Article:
Wheat grass; a real treat:


Wheat grass is sometimes called cat grass. You can get wheat grass seeds in plant supply stores.
Grass is a guinea pig?s natural food in the wild. Your piggies will absolutely adore eating grass because it is sweet, fresh, juicy and packed with nutrients.

 

 

Some devoted piggy lovers will actually go to their garden to trim the grass and then bring them to their piggies.Do NOT cut grass from the sides of roads as they will be polluted by traffic fumes. It can also be sprayed by pesticides, which will be very bad for your pigs. Additionally, there might be dog feces in the grass which will also give your pigs diarrhea.

The best way is to safely grow your own grass is at home, you can buy the seeds at garden supply stores.

 

How to grow wheat grass:


1) soak the seeds in water for a day in a bowl
2) drain out the water and rinse the seeds, then leave the damp seeds in the bowl overnight
3) the next morning, rinse your seeds again, some of them might have started to sprout.
4) Dampen soil in a flowerpot, then sprinkle the wheat grass seeds on top of the soil. There is no need to bury the seeds
5) Water a little everyday, keep the soil damp but not soaked!
6) Wheat grass usually grow up to 2 lengths your finger, you can simply trim it then offer to your pigs. They won?t stop until they?ve finished every last piece!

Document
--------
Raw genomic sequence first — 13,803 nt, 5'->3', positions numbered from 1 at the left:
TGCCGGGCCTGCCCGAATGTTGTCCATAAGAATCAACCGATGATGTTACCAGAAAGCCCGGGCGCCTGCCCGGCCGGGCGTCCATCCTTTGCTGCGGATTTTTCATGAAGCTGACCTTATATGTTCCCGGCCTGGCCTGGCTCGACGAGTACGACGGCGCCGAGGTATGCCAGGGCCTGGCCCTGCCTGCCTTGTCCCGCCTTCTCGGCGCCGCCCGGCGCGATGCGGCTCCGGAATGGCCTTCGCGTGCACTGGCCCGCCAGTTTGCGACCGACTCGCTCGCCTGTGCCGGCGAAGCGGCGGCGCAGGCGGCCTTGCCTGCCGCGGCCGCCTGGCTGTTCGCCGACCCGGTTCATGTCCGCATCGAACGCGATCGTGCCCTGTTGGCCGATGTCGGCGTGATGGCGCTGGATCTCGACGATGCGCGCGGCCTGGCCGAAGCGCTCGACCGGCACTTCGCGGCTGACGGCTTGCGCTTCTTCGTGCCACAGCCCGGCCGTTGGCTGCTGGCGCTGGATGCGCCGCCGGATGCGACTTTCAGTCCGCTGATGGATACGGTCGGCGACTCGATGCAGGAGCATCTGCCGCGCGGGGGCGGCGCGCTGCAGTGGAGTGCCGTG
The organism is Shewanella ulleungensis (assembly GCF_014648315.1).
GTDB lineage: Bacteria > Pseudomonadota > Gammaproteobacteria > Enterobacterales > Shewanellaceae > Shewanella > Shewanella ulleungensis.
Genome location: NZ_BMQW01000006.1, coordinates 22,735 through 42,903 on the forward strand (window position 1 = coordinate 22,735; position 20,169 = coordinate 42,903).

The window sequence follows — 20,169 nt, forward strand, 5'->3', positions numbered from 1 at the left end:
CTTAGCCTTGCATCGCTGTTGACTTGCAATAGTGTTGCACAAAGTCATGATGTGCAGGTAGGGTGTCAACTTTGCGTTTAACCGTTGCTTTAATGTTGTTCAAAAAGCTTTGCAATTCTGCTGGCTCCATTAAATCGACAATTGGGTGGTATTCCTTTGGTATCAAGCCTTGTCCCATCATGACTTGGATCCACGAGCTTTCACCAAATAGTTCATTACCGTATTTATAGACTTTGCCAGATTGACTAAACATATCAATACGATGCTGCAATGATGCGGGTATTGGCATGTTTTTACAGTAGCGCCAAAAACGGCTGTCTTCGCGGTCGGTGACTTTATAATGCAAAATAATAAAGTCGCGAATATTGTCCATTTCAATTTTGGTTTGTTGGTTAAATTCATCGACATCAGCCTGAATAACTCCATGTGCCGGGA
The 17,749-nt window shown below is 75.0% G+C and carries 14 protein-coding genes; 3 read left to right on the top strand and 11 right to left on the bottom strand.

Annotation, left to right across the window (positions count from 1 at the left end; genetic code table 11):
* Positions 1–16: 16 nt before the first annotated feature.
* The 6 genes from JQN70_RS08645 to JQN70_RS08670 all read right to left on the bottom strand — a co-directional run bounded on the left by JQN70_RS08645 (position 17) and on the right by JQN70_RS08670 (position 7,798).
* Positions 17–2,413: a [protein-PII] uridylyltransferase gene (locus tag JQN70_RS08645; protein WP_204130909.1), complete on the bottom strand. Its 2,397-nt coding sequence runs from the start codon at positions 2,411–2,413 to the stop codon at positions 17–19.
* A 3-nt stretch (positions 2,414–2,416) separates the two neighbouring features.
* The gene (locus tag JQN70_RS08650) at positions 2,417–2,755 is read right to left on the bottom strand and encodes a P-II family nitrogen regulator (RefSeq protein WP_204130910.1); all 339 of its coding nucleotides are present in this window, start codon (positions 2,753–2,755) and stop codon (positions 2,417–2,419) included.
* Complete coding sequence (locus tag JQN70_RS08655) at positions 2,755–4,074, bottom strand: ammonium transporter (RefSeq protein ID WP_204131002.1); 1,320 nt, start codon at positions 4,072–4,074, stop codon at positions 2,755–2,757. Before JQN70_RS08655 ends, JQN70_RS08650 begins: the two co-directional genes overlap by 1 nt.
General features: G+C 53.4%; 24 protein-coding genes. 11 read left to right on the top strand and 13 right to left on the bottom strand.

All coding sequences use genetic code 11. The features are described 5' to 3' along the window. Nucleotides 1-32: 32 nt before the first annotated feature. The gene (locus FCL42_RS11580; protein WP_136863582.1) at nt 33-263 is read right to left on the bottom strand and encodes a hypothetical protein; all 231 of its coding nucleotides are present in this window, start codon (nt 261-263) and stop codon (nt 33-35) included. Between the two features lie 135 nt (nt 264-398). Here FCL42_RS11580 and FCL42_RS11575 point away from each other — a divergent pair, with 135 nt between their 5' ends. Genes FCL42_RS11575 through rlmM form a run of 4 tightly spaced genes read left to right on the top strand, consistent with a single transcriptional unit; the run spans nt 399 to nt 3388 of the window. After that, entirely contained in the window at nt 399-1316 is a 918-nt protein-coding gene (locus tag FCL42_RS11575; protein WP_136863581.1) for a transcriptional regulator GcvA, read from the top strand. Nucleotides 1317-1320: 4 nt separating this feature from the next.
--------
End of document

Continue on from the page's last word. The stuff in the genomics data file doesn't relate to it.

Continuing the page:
7) Wheat grass usually have up to 3 harvests before you can just dump everything out and start over with new seeds

Puffy enjoying his wheat grass. Can you see him literally smiling??

 

Commercial treats:

There are many commercial treats out there made for guinea pigs. I don?t think any of them is necessary unless you are talking about VC tablets. Commercial treats are expensive, and not even healthy for your pigs. They contain a lot of fatty sugars, nuts, fruit pieces, which isn?t beneficial to your pig?s health in any way. I even find that my pigs couldn?t care less about those raisin pieces or strawberry droplets?.

** If you do buy commercial treat sticks, be careful not to buy the hamster treat sticks; these usually have sunflower seeds still in their shells, which can be a choking hazard to your pigs?.!!

 

 

 

 

 

 

Salt licks are not necessary, but there is no harm in offering them. Some pigs completely ignore them.